Alexis de Tocqueville was right: Americans form a lot of associations!

I attended the annual meeting of the Alpine Community Center board of directors, primarily because it was noted in the Avalanche that Audrey Painter would be stepping down as president.

Her involvement in and leadership of this valuable organization goes back to at least the early 1970s when our daughter, and many other Alpine preschoolers, benefitted greatly from attending “Mrs. Painter’s.”  

Mrs. Painter, along with many others, also served for decades as a contributing member of the Alpine Public Library board as well as other public service organizations.

Two new board members were added and a new slate of officers elected. I’ll not try to imitate Avalanche Reporter Jim Street in providing further detail on the meeting, except to mention that the treasurer and director gave serious reports.

Many of you reading this are actively involved in civic, service, religious or other forms of association contributing to the welfare and improvement of our community.

You can appreciate the efforts made by board members such as these, through the many dozen such voluntary associations working in our community.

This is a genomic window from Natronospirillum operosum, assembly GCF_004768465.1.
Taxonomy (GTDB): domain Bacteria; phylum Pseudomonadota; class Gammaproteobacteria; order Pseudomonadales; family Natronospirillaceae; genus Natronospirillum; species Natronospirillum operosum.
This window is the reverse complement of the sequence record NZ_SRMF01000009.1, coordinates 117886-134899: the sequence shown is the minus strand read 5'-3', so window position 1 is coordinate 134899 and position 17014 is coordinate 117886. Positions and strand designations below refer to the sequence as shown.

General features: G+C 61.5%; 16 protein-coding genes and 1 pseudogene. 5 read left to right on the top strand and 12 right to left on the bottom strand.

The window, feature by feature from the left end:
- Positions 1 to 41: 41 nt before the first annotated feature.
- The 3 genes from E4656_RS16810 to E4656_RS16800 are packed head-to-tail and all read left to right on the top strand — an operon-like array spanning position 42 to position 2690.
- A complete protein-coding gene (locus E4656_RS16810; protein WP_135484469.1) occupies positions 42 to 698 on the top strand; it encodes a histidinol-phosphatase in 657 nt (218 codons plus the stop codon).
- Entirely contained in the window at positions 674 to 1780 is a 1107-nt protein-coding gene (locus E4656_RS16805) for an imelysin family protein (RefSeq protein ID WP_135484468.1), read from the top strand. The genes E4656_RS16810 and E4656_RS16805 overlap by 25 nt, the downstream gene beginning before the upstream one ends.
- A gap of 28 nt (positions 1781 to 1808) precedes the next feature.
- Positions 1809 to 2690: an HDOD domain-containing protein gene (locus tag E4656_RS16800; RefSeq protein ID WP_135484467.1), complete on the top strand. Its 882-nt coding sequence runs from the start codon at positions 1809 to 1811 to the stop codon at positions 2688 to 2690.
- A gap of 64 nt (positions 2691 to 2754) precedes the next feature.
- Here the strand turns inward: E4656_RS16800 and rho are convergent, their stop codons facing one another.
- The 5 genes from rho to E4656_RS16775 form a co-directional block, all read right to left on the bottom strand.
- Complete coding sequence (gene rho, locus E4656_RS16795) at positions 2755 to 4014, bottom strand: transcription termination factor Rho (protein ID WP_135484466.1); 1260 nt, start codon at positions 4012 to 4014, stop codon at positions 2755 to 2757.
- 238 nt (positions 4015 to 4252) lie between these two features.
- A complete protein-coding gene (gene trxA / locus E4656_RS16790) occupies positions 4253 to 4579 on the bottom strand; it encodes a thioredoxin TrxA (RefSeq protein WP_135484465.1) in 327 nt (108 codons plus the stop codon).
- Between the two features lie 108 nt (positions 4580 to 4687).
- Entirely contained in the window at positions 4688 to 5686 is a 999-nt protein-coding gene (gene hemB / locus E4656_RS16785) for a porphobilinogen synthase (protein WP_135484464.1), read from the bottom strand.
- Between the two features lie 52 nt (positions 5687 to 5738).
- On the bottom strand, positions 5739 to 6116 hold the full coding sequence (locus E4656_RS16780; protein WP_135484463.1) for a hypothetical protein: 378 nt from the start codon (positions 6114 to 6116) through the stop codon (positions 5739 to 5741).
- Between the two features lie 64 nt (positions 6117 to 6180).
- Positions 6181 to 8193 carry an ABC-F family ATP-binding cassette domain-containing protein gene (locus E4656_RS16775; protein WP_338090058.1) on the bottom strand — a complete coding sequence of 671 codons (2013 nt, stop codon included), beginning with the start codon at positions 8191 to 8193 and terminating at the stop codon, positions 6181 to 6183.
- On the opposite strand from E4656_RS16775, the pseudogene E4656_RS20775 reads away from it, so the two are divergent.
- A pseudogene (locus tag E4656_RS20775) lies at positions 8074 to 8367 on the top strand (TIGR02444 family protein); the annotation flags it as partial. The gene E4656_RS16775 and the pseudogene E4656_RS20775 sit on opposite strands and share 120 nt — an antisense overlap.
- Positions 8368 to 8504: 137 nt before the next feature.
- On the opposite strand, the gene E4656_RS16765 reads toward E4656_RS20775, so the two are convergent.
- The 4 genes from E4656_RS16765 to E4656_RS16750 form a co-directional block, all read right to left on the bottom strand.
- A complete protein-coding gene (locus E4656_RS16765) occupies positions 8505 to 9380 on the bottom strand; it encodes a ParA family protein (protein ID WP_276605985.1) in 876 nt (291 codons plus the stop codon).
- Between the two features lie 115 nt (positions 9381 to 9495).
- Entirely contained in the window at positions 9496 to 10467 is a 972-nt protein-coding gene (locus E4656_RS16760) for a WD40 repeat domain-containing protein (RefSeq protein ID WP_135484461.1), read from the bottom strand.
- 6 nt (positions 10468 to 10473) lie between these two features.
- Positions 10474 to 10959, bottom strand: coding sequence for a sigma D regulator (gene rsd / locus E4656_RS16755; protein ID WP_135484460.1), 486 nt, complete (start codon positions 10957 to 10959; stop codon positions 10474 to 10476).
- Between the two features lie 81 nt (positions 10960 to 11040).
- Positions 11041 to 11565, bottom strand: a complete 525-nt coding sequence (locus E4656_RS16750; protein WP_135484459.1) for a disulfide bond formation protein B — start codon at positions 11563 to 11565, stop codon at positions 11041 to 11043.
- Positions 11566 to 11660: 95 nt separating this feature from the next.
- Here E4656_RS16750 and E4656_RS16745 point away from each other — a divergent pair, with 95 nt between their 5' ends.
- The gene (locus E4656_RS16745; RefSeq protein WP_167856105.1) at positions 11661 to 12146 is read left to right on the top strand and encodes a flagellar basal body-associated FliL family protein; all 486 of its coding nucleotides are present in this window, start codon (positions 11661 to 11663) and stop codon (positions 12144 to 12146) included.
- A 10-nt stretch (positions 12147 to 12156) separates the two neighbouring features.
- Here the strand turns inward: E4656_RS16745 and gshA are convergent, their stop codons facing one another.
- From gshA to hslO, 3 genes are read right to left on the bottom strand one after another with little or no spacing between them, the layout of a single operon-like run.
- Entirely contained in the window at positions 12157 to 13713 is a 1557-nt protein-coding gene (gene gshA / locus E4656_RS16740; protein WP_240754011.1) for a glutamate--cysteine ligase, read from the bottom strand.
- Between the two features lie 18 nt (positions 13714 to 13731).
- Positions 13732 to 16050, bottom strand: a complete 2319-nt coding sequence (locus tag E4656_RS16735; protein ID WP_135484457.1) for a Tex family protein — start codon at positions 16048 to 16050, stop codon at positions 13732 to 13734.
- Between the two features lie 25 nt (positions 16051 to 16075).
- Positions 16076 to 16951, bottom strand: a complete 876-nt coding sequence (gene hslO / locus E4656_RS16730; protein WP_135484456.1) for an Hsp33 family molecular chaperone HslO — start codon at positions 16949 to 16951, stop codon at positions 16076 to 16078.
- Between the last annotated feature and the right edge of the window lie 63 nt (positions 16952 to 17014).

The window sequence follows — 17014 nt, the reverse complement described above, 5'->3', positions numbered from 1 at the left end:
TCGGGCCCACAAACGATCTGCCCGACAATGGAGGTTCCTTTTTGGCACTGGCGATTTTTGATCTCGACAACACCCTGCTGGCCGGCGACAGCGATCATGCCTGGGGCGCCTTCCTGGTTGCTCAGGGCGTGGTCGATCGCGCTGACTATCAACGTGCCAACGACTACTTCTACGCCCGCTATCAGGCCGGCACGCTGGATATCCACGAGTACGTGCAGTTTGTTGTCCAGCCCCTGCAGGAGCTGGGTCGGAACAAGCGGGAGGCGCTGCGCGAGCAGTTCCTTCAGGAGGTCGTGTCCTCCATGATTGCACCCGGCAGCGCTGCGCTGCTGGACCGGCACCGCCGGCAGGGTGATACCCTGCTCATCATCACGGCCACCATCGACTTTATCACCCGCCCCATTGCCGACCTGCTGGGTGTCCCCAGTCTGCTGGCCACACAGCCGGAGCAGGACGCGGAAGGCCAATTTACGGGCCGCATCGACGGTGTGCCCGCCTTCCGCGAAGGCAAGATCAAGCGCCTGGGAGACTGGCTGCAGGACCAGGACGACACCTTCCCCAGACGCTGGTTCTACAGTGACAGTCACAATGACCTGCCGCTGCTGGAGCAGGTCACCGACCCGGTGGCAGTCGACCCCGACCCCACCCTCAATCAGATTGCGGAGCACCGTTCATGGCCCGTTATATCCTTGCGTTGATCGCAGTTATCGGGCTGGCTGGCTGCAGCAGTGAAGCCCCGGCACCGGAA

To be effective, voluntary organizations need leadership. But they also need followers and supporters, doers. 

Some of us may not think we have skills or capabilities to offer but, in fact, we do. We are able to do something that other might not -- sometimes physical, sometimes emotional, sometimes professional, sometimes monetary, sometimes by simply being there.

The Avalanche provides notice each week of volunteer opportunities. Beyond that, if you ask a few of the people you interact each week what volunteer activities they are involved in, you will get hints of something to which you might contribute, some involving a much higher level of commitment than others.

We have been blessed by hundreds of citizens who have and are today engaged in these community improvement activities, none of them “running” for the Citizen of the Year awards.  Some of you knew of the efforts and commitments of George Floro and Hal Flanders, paragons.

If you are not already part of this kind of activity, jump in – you are needed. 

If you are, bless you, along with Mrs. Painter and the many others who do so much that benefits all of us in one way or another, sometimes indirectly.

Dale Christophersen is a longtime Alpine resident and a retired Sul Ross State University professor of political science and philosophy.